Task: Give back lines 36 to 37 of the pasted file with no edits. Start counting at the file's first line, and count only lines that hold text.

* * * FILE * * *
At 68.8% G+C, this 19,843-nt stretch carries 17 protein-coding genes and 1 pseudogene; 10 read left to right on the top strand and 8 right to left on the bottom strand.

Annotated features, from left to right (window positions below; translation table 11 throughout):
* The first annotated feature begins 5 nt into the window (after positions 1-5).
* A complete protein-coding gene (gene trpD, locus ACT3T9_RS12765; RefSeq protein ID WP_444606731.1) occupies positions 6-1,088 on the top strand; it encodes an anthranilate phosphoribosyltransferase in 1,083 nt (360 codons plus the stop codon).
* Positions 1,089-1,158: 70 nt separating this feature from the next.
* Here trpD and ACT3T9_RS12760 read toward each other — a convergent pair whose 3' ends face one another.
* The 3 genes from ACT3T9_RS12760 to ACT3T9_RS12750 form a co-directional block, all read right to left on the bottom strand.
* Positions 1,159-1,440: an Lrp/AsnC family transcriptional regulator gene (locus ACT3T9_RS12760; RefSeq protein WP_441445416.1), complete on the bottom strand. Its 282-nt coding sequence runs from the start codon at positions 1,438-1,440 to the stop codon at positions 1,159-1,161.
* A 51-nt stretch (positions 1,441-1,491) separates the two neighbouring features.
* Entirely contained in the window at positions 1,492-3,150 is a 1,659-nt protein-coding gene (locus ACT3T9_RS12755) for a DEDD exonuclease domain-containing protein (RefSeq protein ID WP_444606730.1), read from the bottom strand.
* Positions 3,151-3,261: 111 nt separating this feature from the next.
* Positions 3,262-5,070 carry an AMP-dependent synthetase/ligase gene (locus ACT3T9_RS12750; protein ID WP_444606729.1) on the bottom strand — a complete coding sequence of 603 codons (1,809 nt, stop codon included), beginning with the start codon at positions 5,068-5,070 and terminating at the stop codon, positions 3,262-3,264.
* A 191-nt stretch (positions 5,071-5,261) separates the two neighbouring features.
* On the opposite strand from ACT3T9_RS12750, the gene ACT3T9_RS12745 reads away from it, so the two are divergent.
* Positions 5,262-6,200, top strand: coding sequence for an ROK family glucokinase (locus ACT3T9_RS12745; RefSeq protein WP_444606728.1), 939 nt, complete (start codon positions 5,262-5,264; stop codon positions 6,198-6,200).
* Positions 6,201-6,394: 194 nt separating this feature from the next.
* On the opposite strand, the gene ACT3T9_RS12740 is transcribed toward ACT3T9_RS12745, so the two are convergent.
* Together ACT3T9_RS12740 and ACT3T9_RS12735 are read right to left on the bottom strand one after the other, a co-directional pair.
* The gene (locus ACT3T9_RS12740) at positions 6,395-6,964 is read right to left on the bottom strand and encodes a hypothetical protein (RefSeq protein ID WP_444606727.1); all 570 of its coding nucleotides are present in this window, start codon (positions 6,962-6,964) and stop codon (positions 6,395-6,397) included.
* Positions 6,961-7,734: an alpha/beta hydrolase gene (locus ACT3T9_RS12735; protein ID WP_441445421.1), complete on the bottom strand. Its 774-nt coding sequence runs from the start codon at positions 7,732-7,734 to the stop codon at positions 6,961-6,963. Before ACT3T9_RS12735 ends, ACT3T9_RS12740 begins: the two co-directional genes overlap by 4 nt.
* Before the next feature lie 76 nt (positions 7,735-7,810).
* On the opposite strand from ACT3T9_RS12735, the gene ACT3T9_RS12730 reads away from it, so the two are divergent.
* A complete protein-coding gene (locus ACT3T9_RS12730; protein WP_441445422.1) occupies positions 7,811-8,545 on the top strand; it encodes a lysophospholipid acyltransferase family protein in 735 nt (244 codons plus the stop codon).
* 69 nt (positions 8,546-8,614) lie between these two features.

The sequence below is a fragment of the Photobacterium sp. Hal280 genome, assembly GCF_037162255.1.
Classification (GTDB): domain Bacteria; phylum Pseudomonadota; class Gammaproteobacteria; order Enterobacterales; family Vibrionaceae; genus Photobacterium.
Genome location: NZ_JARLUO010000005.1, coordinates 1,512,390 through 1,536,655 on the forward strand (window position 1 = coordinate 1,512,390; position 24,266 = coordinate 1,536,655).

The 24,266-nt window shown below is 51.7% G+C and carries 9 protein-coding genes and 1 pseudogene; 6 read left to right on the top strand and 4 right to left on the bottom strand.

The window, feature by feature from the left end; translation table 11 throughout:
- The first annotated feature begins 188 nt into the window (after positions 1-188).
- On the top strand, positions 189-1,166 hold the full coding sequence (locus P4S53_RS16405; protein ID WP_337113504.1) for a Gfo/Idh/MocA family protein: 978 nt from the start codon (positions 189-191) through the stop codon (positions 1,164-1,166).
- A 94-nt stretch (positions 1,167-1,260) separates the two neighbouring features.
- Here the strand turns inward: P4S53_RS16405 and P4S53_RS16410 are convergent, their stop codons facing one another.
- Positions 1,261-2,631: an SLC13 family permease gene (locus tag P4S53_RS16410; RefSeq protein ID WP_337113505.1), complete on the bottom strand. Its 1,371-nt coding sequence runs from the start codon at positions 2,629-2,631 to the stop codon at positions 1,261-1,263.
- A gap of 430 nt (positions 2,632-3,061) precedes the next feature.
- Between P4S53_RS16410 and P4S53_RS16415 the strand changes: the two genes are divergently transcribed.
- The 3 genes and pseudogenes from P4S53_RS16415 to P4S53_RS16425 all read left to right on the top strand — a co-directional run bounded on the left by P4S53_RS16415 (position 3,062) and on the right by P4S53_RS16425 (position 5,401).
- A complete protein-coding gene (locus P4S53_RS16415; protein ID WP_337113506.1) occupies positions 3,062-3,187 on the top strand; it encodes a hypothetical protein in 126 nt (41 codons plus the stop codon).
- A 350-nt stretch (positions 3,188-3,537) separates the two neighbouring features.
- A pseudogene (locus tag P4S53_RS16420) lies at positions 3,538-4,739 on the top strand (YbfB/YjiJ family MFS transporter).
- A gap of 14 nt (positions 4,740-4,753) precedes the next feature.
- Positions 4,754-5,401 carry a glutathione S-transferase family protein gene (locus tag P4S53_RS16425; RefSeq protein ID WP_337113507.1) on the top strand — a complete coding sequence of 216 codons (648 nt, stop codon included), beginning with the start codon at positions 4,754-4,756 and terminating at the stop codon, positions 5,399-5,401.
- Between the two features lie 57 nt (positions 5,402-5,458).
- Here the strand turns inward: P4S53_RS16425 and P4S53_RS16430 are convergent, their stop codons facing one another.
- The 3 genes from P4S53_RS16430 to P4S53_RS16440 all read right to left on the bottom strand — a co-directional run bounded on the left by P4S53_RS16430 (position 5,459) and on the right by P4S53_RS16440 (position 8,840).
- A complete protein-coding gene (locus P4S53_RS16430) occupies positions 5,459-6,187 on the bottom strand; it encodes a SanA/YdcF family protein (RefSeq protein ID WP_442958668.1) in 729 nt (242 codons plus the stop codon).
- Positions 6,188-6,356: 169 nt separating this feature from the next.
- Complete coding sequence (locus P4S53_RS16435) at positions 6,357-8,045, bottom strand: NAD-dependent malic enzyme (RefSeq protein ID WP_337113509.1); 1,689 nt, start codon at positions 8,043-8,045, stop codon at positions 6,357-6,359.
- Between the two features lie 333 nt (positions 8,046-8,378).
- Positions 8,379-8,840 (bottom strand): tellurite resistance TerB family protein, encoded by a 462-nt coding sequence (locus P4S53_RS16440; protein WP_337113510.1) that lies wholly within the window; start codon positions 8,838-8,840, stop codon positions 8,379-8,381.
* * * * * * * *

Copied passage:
- Between P4S53_RS16410 and P4S53_RS16415 the strand changes: the two genes are divergently transcribed.
- The 3 genes and pseudogenes from P4S53_RS16415 to P4S53_RS16425 all read left to right on the top strand — a co-directional run bounded on the left by P4S53_RS16415 (position 3,062) and on the right by P4S53_RS16425 (position 5,401).